6) Helicopter Zombie
Note to John Landis: this is how you direct a helicopter stunt. Too soon?
5) Plaid Shirt Zombie
The so-called Plaid Shirt Zombie is one of Tom Savini's most creepy creations in Dawn of the Dead. His scene instantly ramps up the onscreen tension and raises questions like what the hell happened to this dude's eye? Another lingering point to ponder is if this dude had any idea that kids in the Pacific Northwest would be aping his proto-grunge look 15 years later. It seems the dream of the '90s is undead in Pittsburgh.
4) Girl Zombie
When Night of the Living Dead first hit theaters in 1968, Variety notoriously referred to the film as an "orgy of sadism." That sounds about right. You see, audiences then just weren't expecting the violence and bleakness that the movie served up. The closest precedent at the time was Psycho, a masterpiece to be sure, but one whose deaths weren't as graphically depicted. If Hitchcock's film aimed to give nightmares, then Romero's would stop at nothing short of ensuring that viewers never slept again. The grittiness of Night of the Living Dead makes its iconic moments that much more memorable. Perhaps the most chilling of these is the scene where young Karen has returned from the dead and made a quick meal of her father. Along with commenting on the death of innocence here, Romero was showing audiences that no one was safe from the terror just as we all are unable to avoid our eventual deaths. More than just a movie, the flick is a full-on existential crisis on celluloid. Pass the popcorn!
3) Graveyard Zombie
The horror world lost a true icon when Bill Hinzman died on February 5th. Why? His appearance as the Graveyard Zombie was the first encounter audiences had with one of Romero's brain-devouring creatures. As the initial zombie in Night of the Living Dead, his performance could have ruined what the film was trying to accomplish if he played it any less deliciously menacing. Had he elicited laughs instead of screams we wouldn't still be talking about Romero today. So the next time you watch The Walking Dead and one of the characters does something stupid and a zombie shows up, smile and think about good old Bill Hinzman. Because in a way he made it possible.
2) Hare Krishna Zombie
Given the ubiquity of Hare Krishas within 1970s culture, a zombie follower of the movement was an obvious choice from Romero and company. What could not have been predicted however is just how disturbing the formerly peace-loving soul would be on screen. With dead eyes and an unrelenting desire to eat Francine's brains, Mike Christopher's Hare Krishna zombie (I totally didn't realize it was a dude either) ranks alongside of the Machete zombie as Dawn's most unforgettable creature creation. Oh and in case you were wondering why the Machete zombie isn't featured here, rest assured if a Best George Romero Special Effects list gets written he'll, um, make the cut there.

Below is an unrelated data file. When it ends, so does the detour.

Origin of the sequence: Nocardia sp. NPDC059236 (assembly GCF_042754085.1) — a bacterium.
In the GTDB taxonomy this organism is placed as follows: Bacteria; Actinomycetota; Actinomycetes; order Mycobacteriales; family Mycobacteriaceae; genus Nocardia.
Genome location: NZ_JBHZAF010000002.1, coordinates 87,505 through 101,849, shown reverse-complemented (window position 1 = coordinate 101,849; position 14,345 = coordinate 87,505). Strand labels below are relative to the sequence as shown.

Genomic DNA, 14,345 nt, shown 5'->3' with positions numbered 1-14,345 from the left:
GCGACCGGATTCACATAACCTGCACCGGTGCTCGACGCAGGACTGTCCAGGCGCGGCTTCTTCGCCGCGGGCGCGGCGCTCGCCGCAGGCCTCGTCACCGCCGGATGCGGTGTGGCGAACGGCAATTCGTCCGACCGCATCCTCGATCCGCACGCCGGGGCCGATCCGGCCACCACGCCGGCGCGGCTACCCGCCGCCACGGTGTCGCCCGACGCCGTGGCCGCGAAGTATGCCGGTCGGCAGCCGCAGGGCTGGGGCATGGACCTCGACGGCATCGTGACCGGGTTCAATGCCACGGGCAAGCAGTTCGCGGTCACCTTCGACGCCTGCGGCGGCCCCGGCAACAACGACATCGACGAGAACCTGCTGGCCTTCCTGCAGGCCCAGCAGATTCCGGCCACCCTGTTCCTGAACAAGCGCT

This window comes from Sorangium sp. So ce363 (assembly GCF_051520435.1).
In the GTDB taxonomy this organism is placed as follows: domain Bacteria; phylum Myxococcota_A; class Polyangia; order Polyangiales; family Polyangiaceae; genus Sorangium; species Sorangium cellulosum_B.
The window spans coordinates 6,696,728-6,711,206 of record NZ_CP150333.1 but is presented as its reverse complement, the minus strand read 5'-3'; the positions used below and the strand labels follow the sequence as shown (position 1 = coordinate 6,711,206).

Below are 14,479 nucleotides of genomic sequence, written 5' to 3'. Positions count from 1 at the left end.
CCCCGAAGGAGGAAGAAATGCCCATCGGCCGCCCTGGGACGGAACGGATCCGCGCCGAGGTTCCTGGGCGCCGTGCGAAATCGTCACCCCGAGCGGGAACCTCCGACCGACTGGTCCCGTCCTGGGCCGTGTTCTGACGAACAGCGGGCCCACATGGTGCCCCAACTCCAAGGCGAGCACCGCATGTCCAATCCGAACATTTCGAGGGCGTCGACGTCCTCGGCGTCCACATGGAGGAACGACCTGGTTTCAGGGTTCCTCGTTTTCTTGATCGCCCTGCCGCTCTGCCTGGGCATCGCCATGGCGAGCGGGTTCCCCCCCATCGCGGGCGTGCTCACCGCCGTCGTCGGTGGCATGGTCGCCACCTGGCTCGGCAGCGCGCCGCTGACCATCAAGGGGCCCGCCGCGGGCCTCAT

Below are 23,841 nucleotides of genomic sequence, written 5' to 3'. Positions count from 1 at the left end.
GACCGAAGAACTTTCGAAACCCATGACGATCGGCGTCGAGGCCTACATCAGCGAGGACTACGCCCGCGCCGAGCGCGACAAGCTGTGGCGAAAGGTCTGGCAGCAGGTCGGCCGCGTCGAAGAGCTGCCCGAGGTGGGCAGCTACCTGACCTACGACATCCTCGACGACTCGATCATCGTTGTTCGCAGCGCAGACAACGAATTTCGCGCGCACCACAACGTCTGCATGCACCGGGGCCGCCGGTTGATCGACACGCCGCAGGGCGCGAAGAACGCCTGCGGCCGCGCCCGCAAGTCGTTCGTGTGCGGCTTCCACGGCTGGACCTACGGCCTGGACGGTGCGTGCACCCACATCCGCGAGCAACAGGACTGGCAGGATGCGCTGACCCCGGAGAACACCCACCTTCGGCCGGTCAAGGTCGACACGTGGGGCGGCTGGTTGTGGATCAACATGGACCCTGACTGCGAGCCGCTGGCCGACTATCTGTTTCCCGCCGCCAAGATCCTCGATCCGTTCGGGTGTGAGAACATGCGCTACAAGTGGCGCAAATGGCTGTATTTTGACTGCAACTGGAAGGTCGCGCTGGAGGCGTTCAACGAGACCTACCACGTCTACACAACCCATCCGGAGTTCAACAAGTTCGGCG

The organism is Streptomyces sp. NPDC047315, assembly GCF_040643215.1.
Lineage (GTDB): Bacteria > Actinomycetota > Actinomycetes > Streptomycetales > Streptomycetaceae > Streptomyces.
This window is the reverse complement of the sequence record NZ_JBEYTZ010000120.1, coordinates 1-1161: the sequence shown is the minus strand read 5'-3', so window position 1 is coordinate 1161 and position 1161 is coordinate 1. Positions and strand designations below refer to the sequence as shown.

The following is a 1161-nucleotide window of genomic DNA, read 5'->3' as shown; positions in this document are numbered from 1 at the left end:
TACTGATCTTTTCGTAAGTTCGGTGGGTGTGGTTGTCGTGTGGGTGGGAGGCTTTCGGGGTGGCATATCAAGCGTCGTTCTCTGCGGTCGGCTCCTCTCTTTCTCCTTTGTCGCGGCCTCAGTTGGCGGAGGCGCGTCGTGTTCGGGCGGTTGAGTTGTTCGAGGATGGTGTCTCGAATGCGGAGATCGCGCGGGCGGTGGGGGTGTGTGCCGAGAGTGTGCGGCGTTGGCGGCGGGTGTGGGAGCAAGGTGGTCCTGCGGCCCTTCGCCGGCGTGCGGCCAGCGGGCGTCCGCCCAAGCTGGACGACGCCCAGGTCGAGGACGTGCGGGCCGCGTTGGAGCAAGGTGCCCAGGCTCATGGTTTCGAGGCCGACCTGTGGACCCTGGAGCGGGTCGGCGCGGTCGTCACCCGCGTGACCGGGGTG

Before Big Daddy, Bub was the first zombie anti-hero. As played by Howard Sherman in the underrated Day of the Dead, he is shown to be capable of learning and able to perform simple tasks. Bub is a undead ghoul of simple pleasures. When not rocking out to his Walkman (so 1980s!) he spends his time attempting to appreciate literature and making sure his five o'clock shadow doesn't get out of hand. He's also pretty handy with a weapon, and was a total smartass to that jerkface Captain Rhodes while he was getting his intestines munched on. Up until this point, all of the zombies in Romero's movies were objects of pity or terror. Then Bub came along and was downright lovable. This development threw a bit of a monkeywrench into things and gave a nice shade of grey into the otherwise black and white war between zombies and humans. Thanks Bub, you are one awesome bastardization of nature.